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Mark Fisher
Edinburgh, Scotland, United Kingdom
Follow me on Twitter at MarkFFisher, WriteAboutTheat and LimelightXTC I am a freelance journalist and critic specialising in theatre and the arts. Publications I write for include the Guardian and the Scotsman. I am the author of The Edinburgh Fringe Survival Guide: how to make your show a success and How to Write About Theatre: A Manual for Critics, Students and Bloggers. I am also editor of The XTC Bumper Book of Fun for Boys and Girls: A Limelight Anthology. From 2000-2003, I was the editor of The List magazine, Glasgow and Edinburgh's arts and events guide.
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Monday, November 01, 2010

The Importance of Being Earnest, theatre review

Published in The Guardian

The Importance of Being Earnest

Royal Lyceum, Edinburgh
4 out of 5

It's not every day you get to see a new Oscar Wilde comedy. You will be familiar, of course, with The Importance of Being Earnest – handbags, epigrams and all – but not quite as it is seen here in Mark Thomson's polished production. I'm referring not only to the lines that seem as if they could have been written this week: when Jack Worthing says he is a Liberal Unionist and Lady Bracknell replies, "Oh, they count as Tories," it gets one of the biggest laughs of the evening.

But more than that, I'm referring to Thomson's decision to return to the four-act draft of the play Wilde wrote before actor-manager George Alexander requested the three-act version we know today. Three months after the first night, Wilde was imprisoned for homosexuality and never revised his original. Thomson has done the job for him and merged the two versions.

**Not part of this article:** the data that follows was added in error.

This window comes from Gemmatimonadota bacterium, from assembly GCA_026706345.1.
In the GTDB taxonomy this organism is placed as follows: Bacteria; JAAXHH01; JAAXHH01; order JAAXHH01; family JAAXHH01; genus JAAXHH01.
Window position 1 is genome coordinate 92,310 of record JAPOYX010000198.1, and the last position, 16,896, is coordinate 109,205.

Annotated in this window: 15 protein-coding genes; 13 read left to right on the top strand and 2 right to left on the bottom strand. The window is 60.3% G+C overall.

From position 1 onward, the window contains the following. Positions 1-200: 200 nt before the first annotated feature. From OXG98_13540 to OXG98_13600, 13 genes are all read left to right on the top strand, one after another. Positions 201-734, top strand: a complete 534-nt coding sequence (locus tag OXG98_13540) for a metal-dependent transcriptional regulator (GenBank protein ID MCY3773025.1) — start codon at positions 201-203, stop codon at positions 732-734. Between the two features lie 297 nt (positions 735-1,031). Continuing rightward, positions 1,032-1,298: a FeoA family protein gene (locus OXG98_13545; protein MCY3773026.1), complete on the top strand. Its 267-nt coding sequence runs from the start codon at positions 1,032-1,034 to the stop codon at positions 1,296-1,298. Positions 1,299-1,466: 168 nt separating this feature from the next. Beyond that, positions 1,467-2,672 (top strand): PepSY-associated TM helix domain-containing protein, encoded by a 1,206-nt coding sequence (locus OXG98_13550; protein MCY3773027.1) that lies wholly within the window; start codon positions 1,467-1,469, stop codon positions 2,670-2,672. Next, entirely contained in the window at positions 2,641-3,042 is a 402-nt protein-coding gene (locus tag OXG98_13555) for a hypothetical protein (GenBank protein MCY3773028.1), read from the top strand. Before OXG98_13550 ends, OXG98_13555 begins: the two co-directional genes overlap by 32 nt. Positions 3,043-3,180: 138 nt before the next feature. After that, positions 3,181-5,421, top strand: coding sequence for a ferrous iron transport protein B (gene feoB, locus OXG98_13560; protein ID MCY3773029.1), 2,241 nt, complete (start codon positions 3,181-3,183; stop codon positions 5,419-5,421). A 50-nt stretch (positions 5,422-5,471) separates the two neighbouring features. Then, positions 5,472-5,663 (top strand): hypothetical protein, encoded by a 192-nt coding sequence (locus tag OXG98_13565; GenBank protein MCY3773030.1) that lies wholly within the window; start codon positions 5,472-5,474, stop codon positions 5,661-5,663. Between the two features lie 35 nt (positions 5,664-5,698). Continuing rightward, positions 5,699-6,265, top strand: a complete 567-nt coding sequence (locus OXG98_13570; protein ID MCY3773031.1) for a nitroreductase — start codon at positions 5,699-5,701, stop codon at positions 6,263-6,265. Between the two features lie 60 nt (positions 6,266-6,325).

The most obvious addition is a scene in which a solicitor, Mr Gribsby, arrives at the manor house to reclaim an unpaid restaurant bill from Algernon, who is masquerading as Ernest Worthing. Threatened with jail in Holloway, he counters: "I really am not going to be imprisoned in the suburbs for having dined in the West End."

The novelty of such material gives renewed sparkle to the more familiar one-liners, not least when delivered with the imperious precision of Alexandra Mathie's Lady Bracknell and the coquettish subversion of Melody Grove's Gwendolyn. Kirsty Mackay loses laughs as Cecily by appearing permanently bewildered by her own dialogue, while Ben Deery gives little sense of Jack's tearaway side. They do, however, make lively sparring partners for Will Featherstone's Algernon in an intelligent, good-looking and funny staging.

© Mark Fisher 2010

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